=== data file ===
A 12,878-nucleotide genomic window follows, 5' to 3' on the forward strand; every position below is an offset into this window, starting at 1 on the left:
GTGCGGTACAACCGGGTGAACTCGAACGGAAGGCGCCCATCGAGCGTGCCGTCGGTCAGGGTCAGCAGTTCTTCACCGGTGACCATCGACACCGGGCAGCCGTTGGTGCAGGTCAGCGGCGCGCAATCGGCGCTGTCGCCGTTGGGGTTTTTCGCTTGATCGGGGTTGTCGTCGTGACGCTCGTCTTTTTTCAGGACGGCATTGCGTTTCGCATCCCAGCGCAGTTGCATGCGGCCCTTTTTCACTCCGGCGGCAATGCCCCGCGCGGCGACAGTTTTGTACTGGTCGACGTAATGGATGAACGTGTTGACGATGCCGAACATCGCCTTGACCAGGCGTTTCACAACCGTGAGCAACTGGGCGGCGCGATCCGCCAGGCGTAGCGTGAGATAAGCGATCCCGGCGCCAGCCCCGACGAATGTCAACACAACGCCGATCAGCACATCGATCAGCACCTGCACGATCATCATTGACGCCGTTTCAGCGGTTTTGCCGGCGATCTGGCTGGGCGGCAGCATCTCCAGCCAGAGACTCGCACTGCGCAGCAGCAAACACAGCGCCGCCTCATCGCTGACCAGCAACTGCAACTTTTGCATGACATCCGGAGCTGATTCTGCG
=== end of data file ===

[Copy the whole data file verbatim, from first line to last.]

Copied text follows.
A 12,878-nucleotide genomic window follows, 5' to 3' on the forward strand; every position below is an offset into this window, starting at 1 on the left:
GTGCGGTACAACCGGGTGAACTCGAACGGAAGGCGCCCATCGAGCGTGCCGTCGGTCAGGGTCAGCAGTTCTTCACCGGTGACCATCGACACCGGGCAGCCGTTGGTGCAGGTCAGCGGCGCGCAATCGGCGCTGTCGCCGTTGGGGTTTTTCGCTTGATCGGGGTTGTCGTCGTGACGCTCGTCTTTTTTCAGGACGGCATTGCGTTTCGCATCCCAGCGCAGTTGCATGCGGCCCTTTTTCACTCCGGCGGCAATGCCCCGCGCGGCGACAGTTTTGTACTGGTCGACGTAATGGATGAACGTGTTGACGATGCCGAACATCGCCTTGACCAGGCGTTTCACAACCGTGAGCAACTGGGCGGCGCGATCCGCCAGGCGTAGCGTGAGATAAGCGATCCCGGCGCCAGCCCCGACGAATGTCAACACAACGCCGATCAGCACATCGATCAGCACCTGCACGATCATCATTGACGCCGTTTCAGCGGTTTTGCCGGCGATCTGGCTGGGCGGCAGCATCTCCAGCCAGAGACTCGCACTGCGCAGCAGCAAACACAGCGCCGCCTCATCGCTGACCAGCAACTGCAACTTTTGCATGACATCCGGAGCTGATTCTGCG